More than financial support, with Santander Universities, we are able to offer a network of contacts and agreements that give added value to the Universities. The Babson Symposium is a good example of this. Other examples are the Luso-Brasilian grant program, www.Universia.com (the biggest internet portal of universities in the world), The Miguel de Cervantes virtual library, among many others.

We believe that the best way to contribute to society is through the University, for this reason the majority of Santander’s Social Responsibility funds are centered in Santander Universities Global Division.

MIETE-BLOG: Heidi and Walter, thank you so much for your time and for accepting our invitation to this interview. We are most flattered by your collaboration. Heidi, you have been managing this program, combining both valuable content and the demonstration of different lecturing styles and tools. The combination produces a definitely awesome program that kept all students involved along many hours of training. You shared with us that you hear time and time again that the program has positively affected their lives in some way. Would you share some of your thoughts? Moreover, as teaching entrepreneurship is a method not a recipe, can you give educators an hint on how to achieve best results out of what they got on the SEE?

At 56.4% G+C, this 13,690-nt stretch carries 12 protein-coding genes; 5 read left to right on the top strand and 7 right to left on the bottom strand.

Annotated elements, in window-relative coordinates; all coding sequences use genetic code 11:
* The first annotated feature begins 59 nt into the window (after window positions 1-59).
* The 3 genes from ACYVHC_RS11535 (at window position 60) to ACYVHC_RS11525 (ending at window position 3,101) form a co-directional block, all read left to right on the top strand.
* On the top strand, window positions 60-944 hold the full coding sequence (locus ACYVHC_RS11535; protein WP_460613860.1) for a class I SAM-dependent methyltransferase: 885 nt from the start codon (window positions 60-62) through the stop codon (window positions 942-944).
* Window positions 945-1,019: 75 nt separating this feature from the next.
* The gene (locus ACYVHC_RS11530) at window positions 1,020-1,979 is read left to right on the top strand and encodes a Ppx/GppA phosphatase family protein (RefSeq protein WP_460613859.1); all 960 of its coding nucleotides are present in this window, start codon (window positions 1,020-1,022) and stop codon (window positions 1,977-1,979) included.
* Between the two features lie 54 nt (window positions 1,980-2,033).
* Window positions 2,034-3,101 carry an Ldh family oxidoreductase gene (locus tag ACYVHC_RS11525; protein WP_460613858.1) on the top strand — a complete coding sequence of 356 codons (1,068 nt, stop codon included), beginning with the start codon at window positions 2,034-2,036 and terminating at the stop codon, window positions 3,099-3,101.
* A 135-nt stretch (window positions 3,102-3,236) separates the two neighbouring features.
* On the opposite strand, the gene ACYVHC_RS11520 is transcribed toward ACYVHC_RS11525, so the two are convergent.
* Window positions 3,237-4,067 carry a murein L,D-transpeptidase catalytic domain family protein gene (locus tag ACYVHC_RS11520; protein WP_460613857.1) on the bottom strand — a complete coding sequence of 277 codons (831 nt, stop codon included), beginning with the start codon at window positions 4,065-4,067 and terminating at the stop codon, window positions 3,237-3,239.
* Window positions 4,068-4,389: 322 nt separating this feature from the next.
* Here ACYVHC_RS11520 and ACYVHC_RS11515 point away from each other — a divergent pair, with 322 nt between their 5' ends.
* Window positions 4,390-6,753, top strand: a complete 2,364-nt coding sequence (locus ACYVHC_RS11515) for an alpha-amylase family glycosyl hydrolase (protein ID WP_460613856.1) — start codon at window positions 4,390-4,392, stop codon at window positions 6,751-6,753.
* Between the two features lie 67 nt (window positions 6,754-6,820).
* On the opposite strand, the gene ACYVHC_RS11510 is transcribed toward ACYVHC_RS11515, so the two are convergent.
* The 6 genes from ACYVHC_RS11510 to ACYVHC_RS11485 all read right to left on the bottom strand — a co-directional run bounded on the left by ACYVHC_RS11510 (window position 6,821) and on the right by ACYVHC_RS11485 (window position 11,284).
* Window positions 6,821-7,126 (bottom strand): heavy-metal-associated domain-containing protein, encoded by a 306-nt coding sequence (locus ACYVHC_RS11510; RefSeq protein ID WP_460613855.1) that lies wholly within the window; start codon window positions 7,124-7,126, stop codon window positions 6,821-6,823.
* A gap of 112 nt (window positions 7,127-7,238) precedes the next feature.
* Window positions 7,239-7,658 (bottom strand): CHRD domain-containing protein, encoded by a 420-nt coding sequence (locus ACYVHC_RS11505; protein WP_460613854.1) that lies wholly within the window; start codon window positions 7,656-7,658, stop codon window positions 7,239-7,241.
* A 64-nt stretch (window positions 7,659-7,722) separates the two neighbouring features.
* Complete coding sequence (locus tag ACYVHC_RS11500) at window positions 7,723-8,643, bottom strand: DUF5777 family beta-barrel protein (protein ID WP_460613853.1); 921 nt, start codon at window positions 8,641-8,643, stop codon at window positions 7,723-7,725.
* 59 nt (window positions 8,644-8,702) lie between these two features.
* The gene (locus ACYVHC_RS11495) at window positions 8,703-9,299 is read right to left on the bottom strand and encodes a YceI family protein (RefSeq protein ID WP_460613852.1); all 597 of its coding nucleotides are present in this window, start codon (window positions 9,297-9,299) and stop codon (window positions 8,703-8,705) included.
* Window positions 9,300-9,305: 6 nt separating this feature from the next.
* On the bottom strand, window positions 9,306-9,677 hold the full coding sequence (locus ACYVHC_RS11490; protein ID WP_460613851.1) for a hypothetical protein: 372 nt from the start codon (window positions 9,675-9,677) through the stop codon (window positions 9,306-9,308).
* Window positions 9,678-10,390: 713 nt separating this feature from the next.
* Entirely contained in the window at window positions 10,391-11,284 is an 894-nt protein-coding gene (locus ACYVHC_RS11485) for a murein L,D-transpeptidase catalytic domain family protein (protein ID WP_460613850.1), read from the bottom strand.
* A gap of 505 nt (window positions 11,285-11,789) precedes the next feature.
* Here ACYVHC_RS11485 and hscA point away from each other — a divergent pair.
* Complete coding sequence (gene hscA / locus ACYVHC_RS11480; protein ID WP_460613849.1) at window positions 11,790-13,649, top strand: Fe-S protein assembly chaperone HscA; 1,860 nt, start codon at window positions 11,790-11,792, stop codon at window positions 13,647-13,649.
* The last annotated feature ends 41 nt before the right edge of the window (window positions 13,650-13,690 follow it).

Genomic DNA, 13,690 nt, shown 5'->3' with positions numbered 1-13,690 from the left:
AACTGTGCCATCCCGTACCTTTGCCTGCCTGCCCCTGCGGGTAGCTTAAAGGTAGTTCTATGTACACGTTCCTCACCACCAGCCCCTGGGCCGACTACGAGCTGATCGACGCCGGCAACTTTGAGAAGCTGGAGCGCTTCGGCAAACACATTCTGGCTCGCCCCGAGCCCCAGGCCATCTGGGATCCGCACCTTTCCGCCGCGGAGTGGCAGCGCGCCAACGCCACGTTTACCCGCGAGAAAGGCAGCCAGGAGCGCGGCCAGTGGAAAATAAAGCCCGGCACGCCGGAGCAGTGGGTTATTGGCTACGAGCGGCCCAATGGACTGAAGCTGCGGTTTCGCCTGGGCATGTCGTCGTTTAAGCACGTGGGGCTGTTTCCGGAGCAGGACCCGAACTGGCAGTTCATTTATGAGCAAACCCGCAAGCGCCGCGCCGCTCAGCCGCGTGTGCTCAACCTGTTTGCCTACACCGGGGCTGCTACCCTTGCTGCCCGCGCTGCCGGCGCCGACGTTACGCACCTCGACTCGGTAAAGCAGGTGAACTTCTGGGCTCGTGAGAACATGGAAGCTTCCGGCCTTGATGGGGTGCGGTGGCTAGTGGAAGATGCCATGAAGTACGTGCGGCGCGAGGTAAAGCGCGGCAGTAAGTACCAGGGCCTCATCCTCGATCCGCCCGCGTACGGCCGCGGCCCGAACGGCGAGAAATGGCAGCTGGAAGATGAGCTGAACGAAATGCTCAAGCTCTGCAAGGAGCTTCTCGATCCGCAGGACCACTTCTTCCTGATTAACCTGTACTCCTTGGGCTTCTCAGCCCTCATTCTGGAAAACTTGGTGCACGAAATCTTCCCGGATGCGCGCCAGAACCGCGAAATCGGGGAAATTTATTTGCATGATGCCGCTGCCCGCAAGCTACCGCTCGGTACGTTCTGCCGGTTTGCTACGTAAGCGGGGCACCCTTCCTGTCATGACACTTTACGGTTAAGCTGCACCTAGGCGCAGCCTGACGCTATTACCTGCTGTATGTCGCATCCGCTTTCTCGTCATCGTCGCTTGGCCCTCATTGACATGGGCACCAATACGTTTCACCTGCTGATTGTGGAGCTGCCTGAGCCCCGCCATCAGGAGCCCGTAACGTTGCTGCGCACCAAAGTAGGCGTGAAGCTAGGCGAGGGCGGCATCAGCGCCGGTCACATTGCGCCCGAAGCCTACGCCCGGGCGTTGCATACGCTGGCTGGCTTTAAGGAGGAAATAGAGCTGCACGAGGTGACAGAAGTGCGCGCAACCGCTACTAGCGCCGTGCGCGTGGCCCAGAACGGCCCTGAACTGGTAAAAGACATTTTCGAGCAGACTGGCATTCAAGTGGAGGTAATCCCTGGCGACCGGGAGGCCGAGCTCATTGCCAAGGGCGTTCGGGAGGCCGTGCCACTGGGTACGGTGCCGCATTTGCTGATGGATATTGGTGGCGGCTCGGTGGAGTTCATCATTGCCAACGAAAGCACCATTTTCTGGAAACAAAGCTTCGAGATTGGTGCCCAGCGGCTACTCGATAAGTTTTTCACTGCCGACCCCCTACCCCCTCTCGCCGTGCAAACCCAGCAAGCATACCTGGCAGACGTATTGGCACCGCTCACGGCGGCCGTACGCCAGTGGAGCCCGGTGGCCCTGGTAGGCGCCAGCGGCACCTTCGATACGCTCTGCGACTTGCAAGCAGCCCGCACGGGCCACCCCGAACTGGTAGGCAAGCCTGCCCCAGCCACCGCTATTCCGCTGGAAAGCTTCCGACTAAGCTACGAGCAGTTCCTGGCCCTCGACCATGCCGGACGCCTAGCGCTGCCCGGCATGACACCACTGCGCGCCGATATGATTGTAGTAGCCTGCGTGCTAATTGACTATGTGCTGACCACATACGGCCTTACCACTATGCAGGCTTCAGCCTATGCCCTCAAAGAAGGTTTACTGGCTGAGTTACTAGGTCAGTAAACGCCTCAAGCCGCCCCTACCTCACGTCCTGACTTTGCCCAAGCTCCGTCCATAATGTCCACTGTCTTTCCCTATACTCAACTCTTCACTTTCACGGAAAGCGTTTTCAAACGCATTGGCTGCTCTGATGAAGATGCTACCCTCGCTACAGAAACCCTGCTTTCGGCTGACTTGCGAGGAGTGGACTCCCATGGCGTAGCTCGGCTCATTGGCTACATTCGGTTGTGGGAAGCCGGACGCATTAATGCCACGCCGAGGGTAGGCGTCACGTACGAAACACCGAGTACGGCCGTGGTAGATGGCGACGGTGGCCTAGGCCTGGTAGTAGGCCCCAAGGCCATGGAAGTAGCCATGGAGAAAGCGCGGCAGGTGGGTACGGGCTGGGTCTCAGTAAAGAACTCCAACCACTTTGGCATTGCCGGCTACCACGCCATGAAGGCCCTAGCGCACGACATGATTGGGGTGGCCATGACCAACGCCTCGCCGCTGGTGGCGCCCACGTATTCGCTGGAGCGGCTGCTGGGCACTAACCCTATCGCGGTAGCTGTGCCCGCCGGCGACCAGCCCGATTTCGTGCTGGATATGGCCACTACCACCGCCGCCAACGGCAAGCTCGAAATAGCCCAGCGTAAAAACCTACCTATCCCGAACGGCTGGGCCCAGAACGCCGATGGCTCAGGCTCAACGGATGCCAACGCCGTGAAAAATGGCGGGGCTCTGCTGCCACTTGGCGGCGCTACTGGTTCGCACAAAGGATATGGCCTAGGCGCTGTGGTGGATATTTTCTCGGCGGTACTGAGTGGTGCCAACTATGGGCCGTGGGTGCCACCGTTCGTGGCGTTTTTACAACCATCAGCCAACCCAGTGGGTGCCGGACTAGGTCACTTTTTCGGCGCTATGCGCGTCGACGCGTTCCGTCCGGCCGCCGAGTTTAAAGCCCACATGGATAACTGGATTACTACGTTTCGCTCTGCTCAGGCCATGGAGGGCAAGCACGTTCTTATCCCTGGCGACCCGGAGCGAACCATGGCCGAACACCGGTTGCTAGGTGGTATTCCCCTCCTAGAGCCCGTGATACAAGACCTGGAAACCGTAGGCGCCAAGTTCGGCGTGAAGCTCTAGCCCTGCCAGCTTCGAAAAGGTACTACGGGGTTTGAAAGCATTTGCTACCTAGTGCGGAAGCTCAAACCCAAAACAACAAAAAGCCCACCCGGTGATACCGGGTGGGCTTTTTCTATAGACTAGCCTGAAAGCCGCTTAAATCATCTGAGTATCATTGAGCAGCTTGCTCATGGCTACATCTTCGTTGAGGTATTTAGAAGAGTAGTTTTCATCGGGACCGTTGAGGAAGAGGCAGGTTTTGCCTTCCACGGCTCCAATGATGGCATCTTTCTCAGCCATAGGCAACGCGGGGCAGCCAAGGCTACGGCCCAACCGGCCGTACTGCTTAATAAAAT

Foto HNHeidi Neck: Entrepreneurship is often thought of as a process – a process of identifying an opportunity, understanding resource requirements, acquiring resources, planning, and implementing. But the word “process” assumes known inputs and known outputs as in a manufacturing process. For example, building a car on an assembly line is a manufacturing process. You know all the parts; you know how they fit together; and you know the type of car you will have at the end. A process is quite predictable. Entrepreneurship is not predictable. This is why I say that entrepreneurship is more of a method than a process. A method represents a body of skills or techniques; therefore, teaching entrepreneurship as a method simply implies that we are helping students understand, develop, and practice the skills and techniques need for productive entrepreneurship. Teaching entrepreneurship as a method requires going beyond understanding, knowing, and talking; it requires using, applying, and acting. Entrepreneurship requires practice.